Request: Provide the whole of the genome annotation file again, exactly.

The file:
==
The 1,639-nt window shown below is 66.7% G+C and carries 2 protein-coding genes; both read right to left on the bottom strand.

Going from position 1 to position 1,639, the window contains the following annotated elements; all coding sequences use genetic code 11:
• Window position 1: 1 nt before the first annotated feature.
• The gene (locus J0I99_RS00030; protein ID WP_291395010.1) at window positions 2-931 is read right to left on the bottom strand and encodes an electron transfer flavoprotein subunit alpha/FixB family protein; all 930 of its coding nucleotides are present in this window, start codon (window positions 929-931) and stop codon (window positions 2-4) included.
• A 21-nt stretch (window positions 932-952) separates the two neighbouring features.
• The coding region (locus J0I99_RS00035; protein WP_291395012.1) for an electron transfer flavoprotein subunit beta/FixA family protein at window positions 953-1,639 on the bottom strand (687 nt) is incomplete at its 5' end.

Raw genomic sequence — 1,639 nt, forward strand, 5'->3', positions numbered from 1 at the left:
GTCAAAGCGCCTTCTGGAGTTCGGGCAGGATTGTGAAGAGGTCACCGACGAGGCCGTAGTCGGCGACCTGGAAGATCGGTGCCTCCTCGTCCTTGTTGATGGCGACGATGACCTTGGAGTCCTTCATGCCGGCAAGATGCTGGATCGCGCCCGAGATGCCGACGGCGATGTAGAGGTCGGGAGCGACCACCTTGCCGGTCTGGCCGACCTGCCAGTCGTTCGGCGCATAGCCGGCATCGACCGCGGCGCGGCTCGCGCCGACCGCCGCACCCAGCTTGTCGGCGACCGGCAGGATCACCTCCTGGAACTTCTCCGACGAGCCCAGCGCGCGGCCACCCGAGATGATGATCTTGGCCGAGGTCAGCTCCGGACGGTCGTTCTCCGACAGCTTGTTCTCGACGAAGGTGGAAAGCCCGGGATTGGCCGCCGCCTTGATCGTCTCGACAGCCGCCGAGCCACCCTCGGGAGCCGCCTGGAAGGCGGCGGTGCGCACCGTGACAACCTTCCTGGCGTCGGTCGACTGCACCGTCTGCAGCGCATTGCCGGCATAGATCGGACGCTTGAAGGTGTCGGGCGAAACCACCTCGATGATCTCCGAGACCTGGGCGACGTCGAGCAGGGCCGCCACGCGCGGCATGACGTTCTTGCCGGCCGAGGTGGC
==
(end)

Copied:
The 1,639-nt window shown below is 66.7% G+C and carries 2 protein-coding genes; both read right to left on the bottom strand.

Going from position 1 to position 1,639, the window contains the following annotated elements; all coding sequences use genetic code 11:
• Window position 1: 1 nt before the first annotated feature.
• The gene (locus J0I99_RS00030; protein ID WP_291395010.1) at window positions 2-931 is read right to left on the bottom strand and encodes an electron transfer flavoprotein subunit alpha/FixB family protein; all 930 of its coding nucleotides are present in this window, start codon (window positions 929-931) and stop codon (window positions 2-4) included.
• A 21-nt stretch (window positions 932-952) separates the two neighbouring features.
• The coding region (locus J0I99_RS00035; protein WP_291395012.1) for an electron transfer flavoprotein subunit beta/FixA family protein at window positions 953-1,639 on the bottom strand (687 nt) is incomplete at its 5' end.

Raw genomic sequence — 1,639 nt, forward strand, 5'->3', positions numbered from 1 at the left:
GTCAAAGCGCCTTCTGGAGTTCGGGCAGGATTGTGAAGAGGTCACCGACGAGGCCGTAGTCGGCGACCTGGAAGATCGGTGCCTCCTCGTCCTTGTTGATGGCGACGATGACCTTGGAGTCCTTCATGCCGGCAAGATGCTGGATCGCGCCCGAGATGCCGACGGCGATGTAGAGGTCGGGAGCGACCACCTTGCCGGTCTGGCCGACCTGCCAGTCGTTCGGCGCATAGCCGGCATCGACCGCGGCGCGGCTCGCGCCGACCGCCGCACCCAGCTTGTCGGCGACCGGCAGGATCACCTCCTGGAACTTCTCCGACGAGCCCAGCGCGCGGCCACCCGAGATGATGATCTTGGCCGAGGTCAGCTCCGGACGGTCGTTCTCCGACAGCTTGTTCTCGACGAAGGTGGAAAGCCCGGGATTGGCCGCCGCCTTGATCGTCTCGACAGCCGCCGAGCCACCCTCGGGAGCCGCCTGGAAGGCGGCGGTGCGCACCGTGACAACCTTCCTGGCGTCGGTCGACTGCACCGTCTGCAGCGCATTGCCGGCATAGATCGGACGCTTGAAGGTGTCGGGCGAAACCACCTCGATGATCTCCGAGACCTGGGCGACGTCGAGCAGGGCCGCCACGCGCGGCATGACGTTCTTGCCGGCCGAGGTGGC